Up until 1920 (before the formation of the Chuvash Autonomous Region), the basic area of inhabitance of the Chuvash people was not officially localized. The pre-revolutionary period, the territory that makes up present-day Chuvashia, was divided among two or three provinces.

The Chuvash Republic established during the Soviet period contains 18,300 square kilometers (7,066 square miles). The territory consists of three vegetation zones: a forest zone in the north and forest-steppe and steppe zones in the south. Forests occupy 30% of the territory with pine, oak, fir, and birch, predominant. The republic is crossed by the Volga, Sura and Tsivil rivers and contains 400 lakes. Bears, wolves, foxes, lynxes, elks, muskrats, squirrels, and martens are widely distributed. The climate is temperate to continental with cold winters and warm summers. The average temperature in January is –13°c (9° f) and in July is 19°c (67°f). The Chuvash rank fourth among the peoples of the Russian Federation (after Russians, Ukrainians, and Tatars). According to the 1989 census, the Chuvash population in Russia was 1,773,645, including 906,992 people (49.2%) in the Chuvash Republic. In 1989, more than 50% of the Chuvash lived elsewhere in the Soviet Union. The largest pockets of settlement were in Kazakhstan, Ukraine, and certain regions in Siberia. In Russia, there are large groups of Chuvash in Tatarstan, Bashkortostan, Samara Oblast, Ulyanovsk Oblast, Moscow Oblast, Tyumen Oblast, Krasnoyarsk Oblast, Kemerovo Oblast and Orenburg Oblast. Until quite recently, the population of the republic was mostly rural and agricultural. In 1926, 1.6% of the Chuvash lived in urban areas; in 1989, the percentage of urban Chuvash increased to 46.5%. According to the 1989 census the population of Chuvashia was 1,338,023 people, including: Chuvash, 906,922 (67.78%); Russian, 357,120 (26.7%); Tatar, 35,689 (2.7%); Mordvin, 18,686 (1.4%); Ukrainian, 7,300 (0.5%); Mari, 3,800 (0.3%); Belaru-sian, 2,200 (0.2%); and 0.4% other. Thus, 98.6% of the population of the Chuvash Republic consists of people representing four nationalities: Chuvash, Russian, Tatar, and Mordvin. They comprise to a certain extent the indigenous population of the Chuvash region.

The towns of Chuvashia are among the oldest in the Middle Volga region. The most ancient is Cheboksary, the capital of the republic, the first written record of which dates to 1469.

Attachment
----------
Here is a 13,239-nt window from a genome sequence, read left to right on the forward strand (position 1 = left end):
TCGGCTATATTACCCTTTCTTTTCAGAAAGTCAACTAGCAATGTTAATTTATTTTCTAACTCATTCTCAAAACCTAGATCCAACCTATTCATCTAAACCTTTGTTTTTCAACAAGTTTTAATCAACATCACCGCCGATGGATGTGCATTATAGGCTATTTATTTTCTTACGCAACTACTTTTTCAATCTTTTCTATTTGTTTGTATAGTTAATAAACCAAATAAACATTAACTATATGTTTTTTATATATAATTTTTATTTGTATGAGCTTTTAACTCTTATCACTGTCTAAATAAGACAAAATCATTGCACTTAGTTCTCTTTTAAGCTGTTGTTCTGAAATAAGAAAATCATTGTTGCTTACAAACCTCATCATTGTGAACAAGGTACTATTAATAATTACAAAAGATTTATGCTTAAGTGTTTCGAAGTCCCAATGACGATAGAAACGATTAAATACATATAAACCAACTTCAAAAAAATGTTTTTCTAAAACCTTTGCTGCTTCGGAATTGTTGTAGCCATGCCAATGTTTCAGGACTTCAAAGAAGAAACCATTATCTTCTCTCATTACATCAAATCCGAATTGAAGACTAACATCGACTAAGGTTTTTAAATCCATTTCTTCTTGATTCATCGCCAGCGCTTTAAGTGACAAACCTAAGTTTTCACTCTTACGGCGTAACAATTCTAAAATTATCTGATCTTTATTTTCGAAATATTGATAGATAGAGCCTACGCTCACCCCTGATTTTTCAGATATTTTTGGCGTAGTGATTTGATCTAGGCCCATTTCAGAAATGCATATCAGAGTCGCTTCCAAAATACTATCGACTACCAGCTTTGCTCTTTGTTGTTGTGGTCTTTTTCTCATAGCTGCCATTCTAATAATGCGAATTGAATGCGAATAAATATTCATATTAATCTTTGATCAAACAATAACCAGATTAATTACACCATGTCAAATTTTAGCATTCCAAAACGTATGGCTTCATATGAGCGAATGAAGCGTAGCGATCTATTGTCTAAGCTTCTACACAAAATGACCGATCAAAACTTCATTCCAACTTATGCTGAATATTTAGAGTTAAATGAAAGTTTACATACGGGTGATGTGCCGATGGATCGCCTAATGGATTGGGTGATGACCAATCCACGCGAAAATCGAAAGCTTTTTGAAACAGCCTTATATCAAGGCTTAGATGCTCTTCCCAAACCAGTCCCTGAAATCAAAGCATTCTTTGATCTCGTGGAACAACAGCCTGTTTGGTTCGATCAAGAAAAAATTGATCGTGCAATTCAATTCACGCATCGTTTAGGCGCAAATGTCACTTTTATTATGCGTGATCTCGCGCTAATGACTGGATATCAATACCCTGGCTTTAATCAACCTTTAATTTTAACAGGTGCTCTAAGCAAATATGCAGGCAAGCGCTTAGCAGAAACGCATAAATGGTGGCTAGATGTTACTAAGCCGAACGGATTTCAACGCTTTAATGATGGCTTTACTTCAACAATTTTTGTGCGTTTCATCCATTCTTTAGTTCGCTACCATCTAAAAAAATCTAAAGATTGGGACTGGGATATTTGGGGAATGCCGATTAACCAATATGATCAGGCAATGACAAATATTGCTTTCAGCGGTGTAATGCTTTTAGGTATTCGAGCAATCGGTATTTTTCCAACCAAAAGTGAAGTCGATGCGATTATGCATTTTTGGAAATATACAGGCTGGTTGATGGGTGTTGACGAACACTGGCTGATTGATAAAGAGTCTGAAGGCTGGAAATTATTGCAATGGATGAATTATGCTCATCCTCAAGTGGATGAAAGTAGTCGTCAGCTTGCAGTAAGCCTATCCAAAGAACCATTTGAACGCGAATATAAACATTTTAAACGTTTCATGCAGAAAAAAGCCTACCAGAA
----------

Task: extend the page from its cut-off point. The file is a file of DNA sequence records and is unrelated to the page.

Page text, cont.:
The Chuvash speak Chuvash, one of the ancient languages of the Altai branch of the Turkic family. It has two dialects: upper (viryal) and lower (anatri). The Chuvash literary language has been formed on the basis of the lower dialect. The Chuvash language by virtue of a number of peculiarities differs more widely than others from the Turkic languages. There are many Chuvash words in Mari, Udmurt, Russian, and other languages. Likewise, the Chuvash language has borrowings from Arabic, Persian, Kypchak-Tatar, Finnish-Ugric, and Russian. In the early 20th century, the language of the tombstone epitaphs written by the ancient Bulgars was determined to be quite close to the Chuvash language, which was the most archaic in appearance among the Turkic languages. The epitaphs are evidence of an Old Chuvash writing system formed on the Arabic basis. In ancient times, the ancestors of the Chuvash used a runic written language. Elements in Chuvash embroidery and tribal signs that graphically correspond to the runes testify to this fact. Later, in the 11th through 13th centuries in Great Bulgaria, Arabic script was established officially. Relics of the Chuvash language proper (the Old Chuvash written language) include books and manuscripts from the 18th and 19th centuries: dictionaries, grammar books, translations from Russian, and original texts. In these books, Chuvash words are written in Latin or Russian letters, without any additional signs for designation of specific Chuvash sounds. The "new" Chuvash written language in use today originated in 1871. The first Chuvash alphabet considering the basic peculiarities of the language was created by the Chuvash enlightener I. Y. Yakovlev on the basis of the Russian alphabet. Some changes in the Chuvash alphabet were made in 1872, 1973, 1933, and 1938. The modern Chuvash alphabet consists of 37 letters. All 33 letters of the Russian alphabet plus four additional letters with diacritical marks that designate specific sounds of the Chuvash language: à, è,ç, and ÿ. The letters with superlinear diacritical marks convey vowels, and the letter ç with its underlinear diacritical sign conveys a consonant.